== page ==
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Quick Game Concepts & Teaching

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MHcoach
(@mhcoach)
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There has been several posts where talking about Quick Game has come up(GP's marrying concepts, 32 Wedge on the Coxbox). Here is some of the basics & how I teach it.

Slants- This is 2x2 & all receivers running Slants. Years ago I can remember sitting down with a coach & going over this concept. He jumped up & said no one does this. The funny thing was ESPN had highlights on as he was saying it.

In our offense this concept is all about leverage. We teach our QB to simply throw to the best receiver with the best leverage.

Slant Arrow- This is perhaps my favorite Youth Concept. Outside receiver runs a slant, inside receiver runs an Arrow. We teach our QB to identify the Flat defender & throw off him accordingly. Now VS C2 the flat defender is the CB he usually has outside leverage so the slant should be good. VS C3 the OLB or SS is the Flat defender, so we throw off him.

Hitches- We can run hitches from any formation, we just coach the receivers to check their spacing. This is again a throw about leverage.

Hoss- Hitches outside Seams inside. This concept is a favorite of the Patriots, Google Hoss Y Juke. Here again its all about  leverage & the take off's.

This is somewhere to start. Let's remember we are talking quicks here. 3 steps UTC, Catch Cock Throw direct snap.

Joe

"Champions behave like champions before they're champions: they have a winning standard of performance before they are winners"Bill Walsh


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32wedge
(@32wedge)
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There has been several posts where talking about Quick Game has come up(GP's marrying concepts, 32 Wedge on the Coxbox). Here is some of the basics & how I teach it.

Slants- This is 2x2 & all receivers running Slants. Years ago I can remember sitting down with a coach & going over this concept. He jumped up & said no one does this. The funny thing was ESPN had highlights on as he was saying it.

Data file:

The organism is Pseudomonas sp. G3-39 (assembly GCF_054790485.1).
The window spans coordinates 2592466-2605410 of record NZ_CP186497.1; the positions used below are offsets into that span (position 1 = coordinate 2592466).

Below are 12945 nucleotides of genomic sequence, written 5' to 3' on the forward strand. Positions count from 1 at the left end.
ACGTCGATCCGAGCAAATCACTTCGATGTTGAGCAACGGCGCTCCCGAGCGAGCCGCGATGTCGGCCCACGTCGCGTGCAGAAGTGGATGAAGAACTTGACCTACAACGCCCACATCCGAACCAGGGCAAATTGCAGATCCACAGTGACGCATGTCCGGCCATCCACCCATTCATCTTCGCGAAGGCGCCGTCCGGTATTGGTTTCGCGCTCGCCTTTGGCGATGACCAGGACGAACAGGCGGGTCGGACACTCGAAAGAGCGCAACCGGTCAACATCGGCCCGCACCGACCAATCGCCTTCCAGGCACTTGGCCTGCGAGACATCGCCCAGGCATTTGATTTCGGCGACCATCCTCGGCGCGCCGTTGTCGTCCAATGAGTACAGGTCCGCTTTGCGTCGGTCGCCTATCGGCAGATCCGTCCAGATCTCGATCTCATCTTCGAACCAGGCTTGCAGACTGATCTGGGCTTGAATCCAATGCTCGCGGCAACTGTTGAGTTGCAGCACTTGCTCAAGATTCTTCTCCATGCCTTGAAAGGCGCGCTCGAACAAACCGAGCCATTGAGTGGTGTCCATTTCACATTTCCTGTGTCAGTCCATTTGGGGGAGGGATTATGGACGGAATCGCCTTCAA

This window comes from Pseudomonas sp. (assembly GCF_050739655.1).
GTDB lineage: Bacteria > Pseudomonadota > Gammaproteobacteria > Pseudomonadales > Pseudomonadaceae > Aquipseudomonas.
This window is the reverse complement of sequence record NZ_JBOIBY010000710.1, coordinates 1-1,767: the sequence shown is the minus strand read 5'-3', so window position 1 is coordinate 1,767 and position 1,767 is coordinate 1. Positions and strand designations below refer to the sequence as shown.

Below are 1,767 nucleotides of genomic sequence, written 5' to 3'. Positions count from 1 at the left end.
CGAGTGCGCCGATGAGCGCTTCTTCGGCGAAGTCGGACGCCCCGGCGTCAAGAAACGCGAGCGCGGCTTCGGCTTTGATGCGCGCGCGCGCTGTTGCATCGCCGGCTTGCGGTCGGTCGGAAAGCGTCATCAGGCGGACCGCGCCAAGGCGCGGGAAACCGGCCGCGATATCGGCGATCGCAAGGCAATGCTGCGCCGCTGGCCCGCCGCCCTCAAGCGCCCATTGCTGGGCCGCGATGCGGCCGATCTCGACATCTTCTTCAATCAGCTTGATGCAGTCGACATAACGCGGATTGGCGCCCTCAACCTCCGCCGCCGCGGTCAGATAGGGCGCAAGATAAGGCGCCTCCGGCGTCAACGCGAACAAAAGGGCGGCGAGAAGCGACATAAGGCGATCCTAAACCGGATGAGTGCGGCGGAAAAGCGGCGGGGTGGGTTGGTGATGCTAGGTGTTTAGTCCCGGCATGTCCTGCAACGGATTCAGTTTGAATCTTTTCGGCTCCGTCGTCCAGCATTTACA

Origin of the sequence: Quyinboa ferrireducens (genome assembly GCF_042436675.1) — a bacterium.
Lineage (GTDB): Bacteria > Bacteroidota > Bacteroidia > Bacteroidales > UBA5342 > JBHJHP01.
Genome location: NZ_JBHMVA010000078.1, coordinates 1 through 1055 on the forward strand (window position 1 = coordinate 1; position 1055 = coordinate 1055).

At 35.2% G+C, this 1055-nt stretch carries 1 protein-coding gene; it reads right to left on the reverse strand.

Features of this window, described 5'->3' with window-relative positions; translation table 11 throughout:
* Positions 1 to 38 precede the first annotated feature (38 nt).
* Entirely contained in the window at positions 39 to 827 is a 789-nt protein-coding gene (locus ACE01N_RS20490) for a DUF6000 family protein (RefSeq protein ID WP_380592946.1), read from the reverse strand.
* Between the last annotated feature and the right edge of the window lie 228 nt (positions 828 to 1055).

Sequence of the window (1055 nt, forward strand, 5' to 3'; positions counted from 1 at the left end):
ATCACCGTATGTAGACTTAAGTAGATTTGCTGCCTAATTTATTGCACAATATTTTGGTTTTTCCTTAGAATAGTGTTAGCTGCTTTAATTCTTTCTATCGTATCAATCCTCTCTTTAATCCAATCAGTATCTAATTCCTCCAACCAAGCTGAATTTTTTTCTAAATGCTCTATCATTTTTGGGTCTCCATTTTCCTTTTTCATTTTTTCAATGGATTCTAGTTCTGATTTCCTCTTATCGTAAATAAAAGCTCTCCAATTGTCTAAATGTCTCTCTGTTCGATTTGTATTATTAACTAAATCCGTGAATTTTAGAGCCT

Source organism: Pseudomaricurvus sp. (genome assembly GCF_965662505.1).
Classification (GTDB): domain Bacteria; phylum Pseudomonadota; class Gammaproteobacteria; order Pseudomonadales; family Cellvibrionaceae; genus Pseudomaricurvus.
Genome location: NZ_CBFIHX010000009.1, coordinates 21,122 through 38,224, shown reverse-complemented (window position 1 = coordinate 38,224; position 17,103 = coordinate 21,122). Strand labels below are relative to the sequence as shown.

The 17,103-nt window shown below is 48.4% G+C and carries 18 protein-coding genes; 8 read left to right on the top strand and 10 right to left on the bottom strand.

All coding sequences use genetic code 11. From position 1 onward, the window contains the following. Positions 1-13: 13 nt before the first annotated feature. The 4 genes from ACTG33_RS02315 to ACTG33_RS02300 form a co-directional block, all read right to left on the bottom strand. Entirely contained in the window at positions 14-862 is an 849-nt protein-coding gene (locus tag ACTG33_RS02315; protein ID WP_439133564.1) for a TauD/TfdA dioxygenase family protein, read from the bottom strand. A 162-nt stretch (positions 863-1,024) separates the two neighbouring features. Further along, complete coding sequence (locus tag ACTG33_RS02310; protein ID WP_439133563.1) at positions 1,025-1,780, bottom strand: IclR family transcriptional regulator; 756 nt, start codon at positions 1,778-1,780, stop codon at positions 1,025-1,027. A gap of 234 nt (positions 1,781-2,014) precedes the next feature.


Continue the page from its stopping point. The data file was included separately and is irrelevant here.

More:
In our offense this concept is all about leverage. We teach our QB to simply throw to the best receiver with the best leverage.

Slant Arrow- This is perhaps my favorite Youth Concept. Outside receiver runs a slant, inside receiver runs an Arrow. We teach our QB to identify the Flat defender & throw off him accordingly. Now VS C2 the flat defender is the CB he usually has outside leverage so the slant should be good. VS C3 the OLB or SS is the Flat defender, so we throw off him.

Hitches- We can run hitches from any formation, we just coach the receivers to check their spacing. This is again a throw about leverage.

Hoss- Hitches outside Seams inside. This concept is a favorite of the Patriots, Google Hoss Y Juke. Here again its all about  leverage & the take off's.

This is somewhere to start. Let's remember we are talking quicks here. 3 steps UTC, Catch Cock Throw direct snap.

Joe

Somewhere to start?  We would be Air Coryell if we got good at all that.  Hitches, Hoss and Slant Arrow: Everything I need right there! 8)


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blockandtackle
(@coacharnold)
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Fade/Out is highly underrated.  It's a nice hi/lo read on the CB.  Fades aren't as hard to complete as a lot of people think... but you have to practice them and let the QB get a feel for how to "fade the receiver to the sideline" and the receiver needs to learn it's up to him to adjust and get to the ball.  With all that said, you'll usually throw the out anyway.

"Stick" is probably one of the more consistent and versatile yardage gainer out there, too.  It's essentially just the Fade/Out combo, but with a flat route by a back layered in there.

I like slants (or Fins--Five and In, w which I feel is easier to coach and complete) as a package of double slants and an arrow to one side and a slant with a bubble to the other side.  You're still throwing off the flat defender, but the double slants are a little better vs. hard Cov. 2.

IMO, the secret to quick game is to make it a simple 1 defender read.  Take a 3 step drop from under center or a 1 step drop while looking at that guy.  Have the ball coming out as soon as your foot hits the ground on the last step.


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MHcoach
(@mhcoach)
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A

Good stuff as usual!

I left Stick out even though it's probably my favorite. Waiting for some one to go into detail.

Here's how we do it:

Stick is a 3 man concept, we do it to a 3 man side or a 2 man side with the back being the third man.

You can specify any receiver running any route, but I will keep it simple.

#1 Runs a Go to take the top off. If we see C2 we will throw the "Hole Shot" where the QB drops it in at 14 yds.

#2 Runs the Stick, he angles to the inside shoulder of the near defender hitching at 5 & will drift away from the nearest defender. that is where the QB will throw the ball.